teachers; designing and conducting in-service training programs; 
promoting professional ethics; building staff cohesiveness.
    2. Student development: Setting behavioral/learning standards, 
evaluating student progress, creating a school culture conducive to 
learning, fostering parental involvement.
    3. Managing resources: conducting resource inventories, allocating/
tracking resources, budgeting, optimizing limited resources, developing 
access to outside resources.
    4. Education Technology: introduction and/or enrichment of 
computer-based word processing and appropriate software for 
participants who lack these skills, introduction to computer networks 
for EFL professionals, introduction/enrichment of knowledge of e-mail 
and the Internet as pedagogic and research tools.
    Few participants will have visited the United States previously. In 
view of this, an initial orientation to the host institution community 
and an introduction to U.S. society and system of education should be 
considered an integral part of the Institute.
    Management of the academic program, the week in Washington, DC and 
on-site arrangements will be the responsibility of the Institute 
grantee. The host institution is responsible for arrangements for 
lodging, food, maintenance and local travel for participants while at 
the host institution and in Washington. The Bureau will arrange 
participants' international travel. The Bureau will provide the host 
institution with participants' curricula vitae and travel itineraries 
and will be available to offer guidance throughout the Institute.


Budget Guidelines


    Applicants must submit a comprehensive budget for the entire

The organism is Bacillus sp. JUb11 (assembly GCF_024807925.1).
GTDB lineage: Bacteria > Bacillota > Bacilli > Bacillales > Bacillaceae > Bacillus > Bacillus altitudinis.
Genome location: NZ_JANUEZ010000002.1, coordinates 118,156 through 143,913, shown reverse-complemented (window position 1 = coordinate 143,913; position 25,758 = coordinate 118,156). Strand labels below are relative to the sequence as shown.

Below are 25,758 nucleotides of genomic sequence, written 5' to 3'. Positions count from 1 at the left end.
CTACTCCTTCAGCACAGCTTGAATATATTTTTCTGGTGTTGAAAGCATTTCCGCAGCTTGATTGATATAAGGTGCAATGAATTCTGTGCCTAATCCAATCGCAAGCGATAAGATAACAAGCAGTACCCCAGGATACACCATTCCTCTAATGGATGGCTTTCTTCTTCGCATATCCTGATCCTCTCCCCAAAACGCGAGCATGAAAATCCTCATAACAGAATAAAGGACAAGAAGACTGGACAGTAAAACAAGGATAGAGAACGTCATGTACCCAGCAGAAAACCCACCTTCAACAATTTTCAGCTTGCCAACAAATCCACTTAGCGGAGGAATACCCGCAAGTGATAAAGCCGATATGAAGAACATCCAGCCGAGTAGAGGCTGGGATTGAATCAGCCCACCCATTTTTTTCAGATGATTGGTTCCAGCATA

program. There must be a summary budget as well as breakdowns 
reflecting both administrative and program budgets. Applicants may 
provide separate sub-budgets for each program component, phase, 
location, or activity to provide clarification. The cost to the Bureau 
for the Summer Institute should not exceed $125,000 based on 16 
participants. Subject to availability of funds, one grant will be 
awarded to conduct the 2003 Summer Institute.
    Grants awarded to eligible organizations with less than four years 
of experience in conducting international exchange programs will be 
limited to $60,000.
    Allowable costs for the program include the following:
    (1) Instructional costs (for example: instructors' salaries, 
honoraria for outside speakers, educational course materials);
    (2) Lodging, meals, and incidentals for participants;
    (3) Expenses associated with cultural activities planned for the 
group of participants (for example: tickets, transportation);
    (4) Administrative costs as necessary.
    Proposals should maximize cost-sharing through private sector 
support as well as institutional direct funding contributions.
    Please refer to the Solicitation Package for complete budget 
guidelines and formatting instructions.
    Announcement Title and Number: All correspondence with the Bureau 
concerning this RFGP should reference the above title and number ECA/A/
E/AF-03-01.
    For Further Information Contact: Office of Academic Exchanges, 
African Programs Branch, ECA/A/E/AF, Room 232, U.S. Department of 
State, 301 4th Street, SW., Washington, DC 20547, Telephone: (202) 260-
2754, fax: (202) 619-6137 or e-mail: wbell@pd.state.gov to request a 
Solicitation Package. The Solicitation Package contains detailed award 
criteria, required application forms, specific budget instructions, and 
standard guidelines for proposal preparation. Please specify Bureau 
Program Officer Wylita Bell on all other inquiries and correspondence.
    Please read the complete Federal Register announcement before 
sending inquiries or submitting proposals. Once the RFGP deadline has 
passed, Bureau staff may not discuss this competition with applicants 
until the proposal review process has been completed.


To Download a Solicitation Package via Internet


    The entire Solicitation Package may be downloaded from the Bureau's 
website at http://exchanges.state.gov/education/RFGPs. Please read all 
information before downloading.


Deadline for Proposals


    All proposal copies must be received at the Bureau of Educational 
and Cultural Affairs by 5 p.m. Washington, DC time on Friday, February 
14, 2003. Faxed documents will not be accepted at any time. Documents 
postmarked the due date but received on a later date will not be 
accepted. Each applicant must ensure that the proposals are received by 
the above deadline.
    Applicants must follow all instructions in the Solicitation